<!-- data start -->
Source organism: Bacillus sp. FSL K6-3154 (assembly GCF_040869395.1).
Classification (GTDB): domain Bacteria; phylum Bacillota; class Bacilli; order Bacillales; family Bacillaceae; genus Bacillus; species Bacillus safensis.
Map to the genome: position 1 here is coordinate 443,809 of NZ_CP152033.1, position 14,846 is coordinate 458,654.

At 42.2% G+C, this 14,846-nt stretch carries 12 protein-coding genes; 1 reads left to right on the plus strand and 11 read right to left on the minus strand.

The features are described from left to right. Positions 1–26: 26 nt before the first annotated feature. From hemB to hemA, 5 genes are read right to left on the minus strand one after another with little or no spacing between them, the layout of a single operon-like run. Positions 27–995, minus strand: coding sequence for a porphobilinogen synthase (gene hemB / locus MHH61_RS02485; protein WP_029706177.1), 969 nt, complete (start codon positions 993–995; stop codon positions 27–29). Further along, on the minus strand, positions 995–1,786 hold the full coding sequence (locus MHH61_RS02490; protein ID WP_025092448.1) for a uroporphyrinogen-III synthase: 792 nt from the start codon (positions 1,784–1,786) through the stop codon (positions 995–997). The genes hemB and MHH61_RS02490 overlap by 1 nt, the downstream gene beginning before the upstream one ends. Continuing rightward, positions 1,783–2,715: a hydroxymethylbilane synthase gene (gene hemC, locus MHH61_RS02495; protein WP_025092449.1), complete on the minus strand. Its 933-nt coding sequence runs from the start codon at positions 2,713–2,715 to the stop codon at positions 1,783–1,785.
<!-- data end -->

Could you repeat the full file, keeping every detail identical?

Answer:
Source organism: Bacillus sp. FSL K6-3154 (assembly GCF_040869395.1).
Classification (GTDB): domain Bacteria; phylum Bacillota; class Bacilli; order Bacillales; family Bacillaceae; genus Bacillus; species Bacillus safensis.
Map to the genome: position 1 here is coordinate 443,809 of NZ_CP152033.1, position 14,846 is coordinate 458,654.

At 42.2% G+C, this 14,846-nt stretch carries 12 protein-coding genes; 1 reads left to right on the plus strand and 11 read right to left on the minus strand.

The features are described from left to right. Positions 1–26: 26 nt before the first annotated feature. From hemB to hemA, 5 genes are read right to left on the minus strand one after another with little or no spacing between them, the layout of a single operon-like run. Positions 27–995, minus strand: coding sequence for a porphobilinogen synthase (gene hemB / locus MHH61_RS02485; protein WP_029706177.1), 969 nt, complete (start codon positions 993–995; stop codon positions 27–29). Further along, on the minus strand, positions 995–1,786 hold the full coding sequence (locus MHH61_RS02490; protein ID WP_025092448.1) for a uroporphyrinogen-III synthase: 792 nt from the start codon (positions 1,784–1,786) through the stop codon (positions 995–997). The genes hemB and MHH61_RS02490 overlap by 1 nt, the downstream gene beginning before the upstream one ends. Continuing rightward, positions 1,783–2,715: a hydroxymethylbilane synthase gene (gene hemC, locus MHH61_RS02495; protein WP_025092449.1), complete on the minus strand. Its 933-nt coding sequence runs from the start codon at positions 2,713–2,715 to the stop codon at positions 1,783–1,785.